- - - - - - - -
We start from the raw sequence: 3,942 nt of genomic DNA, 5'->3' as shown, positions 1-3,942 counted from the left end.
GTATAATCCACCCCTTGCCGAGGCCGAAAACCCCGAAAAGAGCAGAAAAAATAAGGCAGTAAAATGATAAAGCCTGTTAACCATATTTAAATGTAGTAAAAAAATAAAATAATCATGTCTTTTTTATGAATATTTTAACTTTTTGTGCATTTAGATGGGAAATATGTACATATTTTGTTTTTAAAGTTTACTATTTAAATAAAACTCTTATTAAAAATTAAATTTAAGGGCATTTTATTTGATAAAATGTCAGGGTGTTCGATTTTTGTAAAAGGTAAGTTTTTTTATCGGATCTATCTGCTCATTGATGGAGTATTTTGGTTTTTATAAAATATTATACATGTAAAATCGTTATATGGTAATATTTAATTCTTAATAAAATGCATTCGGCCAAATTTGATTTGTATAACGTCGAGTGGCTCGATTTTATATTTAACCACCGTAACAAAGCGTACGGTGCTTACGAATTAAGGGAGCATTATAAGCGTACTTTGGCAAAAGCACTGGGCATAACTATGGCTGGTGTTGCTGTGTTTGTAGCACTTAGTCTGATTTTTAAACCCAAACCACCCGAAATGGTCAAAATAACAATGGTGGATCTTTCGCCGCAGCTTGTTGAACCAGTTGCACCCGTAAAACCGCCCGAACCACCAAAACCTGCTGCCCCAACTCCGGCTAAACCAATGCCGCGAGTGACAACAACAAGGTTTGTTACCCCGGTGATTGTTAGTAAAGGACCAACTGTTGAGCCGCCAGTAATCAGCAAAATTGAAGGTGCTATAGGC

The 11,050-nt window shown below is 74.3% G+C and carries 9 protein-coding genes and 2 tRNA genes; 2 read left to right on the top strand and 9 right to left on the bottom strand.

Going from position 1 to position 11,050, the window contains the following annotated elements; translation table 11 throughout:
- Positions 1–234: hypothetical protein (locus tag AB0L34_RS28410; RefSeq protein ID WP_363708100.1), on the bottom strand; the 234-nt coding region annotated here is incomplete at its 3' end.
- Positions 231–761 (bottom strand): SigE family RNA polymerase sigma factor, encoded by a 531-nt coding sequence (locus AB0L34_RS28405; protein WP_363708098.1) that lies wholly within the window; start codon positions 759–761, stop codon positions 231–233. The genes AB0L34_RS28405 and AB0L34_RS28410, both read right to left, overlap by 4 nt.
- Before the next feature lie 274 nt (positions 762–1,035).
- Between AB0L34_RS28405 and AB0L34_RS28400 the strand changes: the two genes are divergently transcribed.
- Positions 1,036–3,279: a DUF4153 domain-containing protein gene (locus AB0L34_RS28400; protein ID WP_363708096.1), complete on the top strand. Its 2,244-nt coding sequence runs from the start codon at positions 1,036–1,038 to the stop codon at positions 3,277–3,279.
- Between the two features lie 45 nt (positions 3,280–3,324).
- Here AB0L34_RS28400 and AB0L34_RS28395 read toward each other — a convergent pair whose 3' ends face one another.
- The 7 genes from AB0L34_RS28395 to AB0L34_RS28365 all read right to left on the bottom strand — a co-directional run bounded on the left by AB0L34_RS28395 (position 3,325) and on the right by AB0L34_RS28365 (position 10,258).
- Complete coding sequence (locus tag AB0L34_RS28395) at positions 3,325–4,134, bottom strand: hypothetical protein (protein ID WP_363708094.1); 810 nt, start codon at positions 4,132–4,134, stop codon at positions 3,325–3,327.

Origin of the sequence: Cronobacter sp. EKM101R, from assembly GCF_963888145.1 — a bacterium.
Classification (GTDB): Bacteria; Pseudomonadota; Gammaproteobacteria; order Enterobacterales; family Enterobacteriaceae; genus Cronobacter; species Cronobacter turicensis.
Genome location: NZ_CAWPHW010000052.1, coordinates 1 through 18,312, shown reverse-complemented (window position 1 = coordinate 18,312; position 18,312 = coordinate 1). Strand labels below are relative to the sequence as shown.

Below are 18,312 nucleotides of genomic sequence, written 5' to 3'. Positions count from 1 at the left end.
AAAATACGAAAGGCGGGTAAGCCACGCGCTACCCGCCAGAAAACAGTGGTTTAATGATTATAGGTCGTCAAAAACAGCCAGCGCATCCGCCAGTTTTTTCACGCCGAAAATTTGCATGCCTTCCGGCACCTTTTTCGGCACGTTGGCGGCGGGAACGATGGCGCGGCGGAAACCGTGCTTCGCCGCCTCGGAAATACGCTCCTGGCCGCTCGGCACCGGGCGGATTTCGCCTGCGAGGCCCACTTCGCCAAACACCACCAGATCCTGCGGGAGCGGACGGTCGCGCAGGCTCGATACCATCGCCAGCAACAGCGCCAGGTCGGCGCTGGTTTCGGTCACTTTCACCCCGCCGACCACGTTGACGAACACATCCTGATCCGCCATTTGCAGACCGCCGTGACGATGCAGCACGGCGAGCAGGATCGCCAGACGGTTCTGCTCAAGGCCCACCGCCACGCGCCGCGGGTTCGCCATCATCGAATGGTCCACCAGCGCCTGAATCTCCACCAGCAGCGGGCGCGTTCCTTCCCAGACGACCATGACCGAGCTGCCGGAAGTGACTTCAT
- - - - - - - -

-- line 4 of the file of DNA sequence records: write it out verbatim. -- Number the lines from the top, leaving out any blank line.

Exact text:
Going from position 1 to position 11,050, the window contains the following annotated elements; translation table 11 throughout: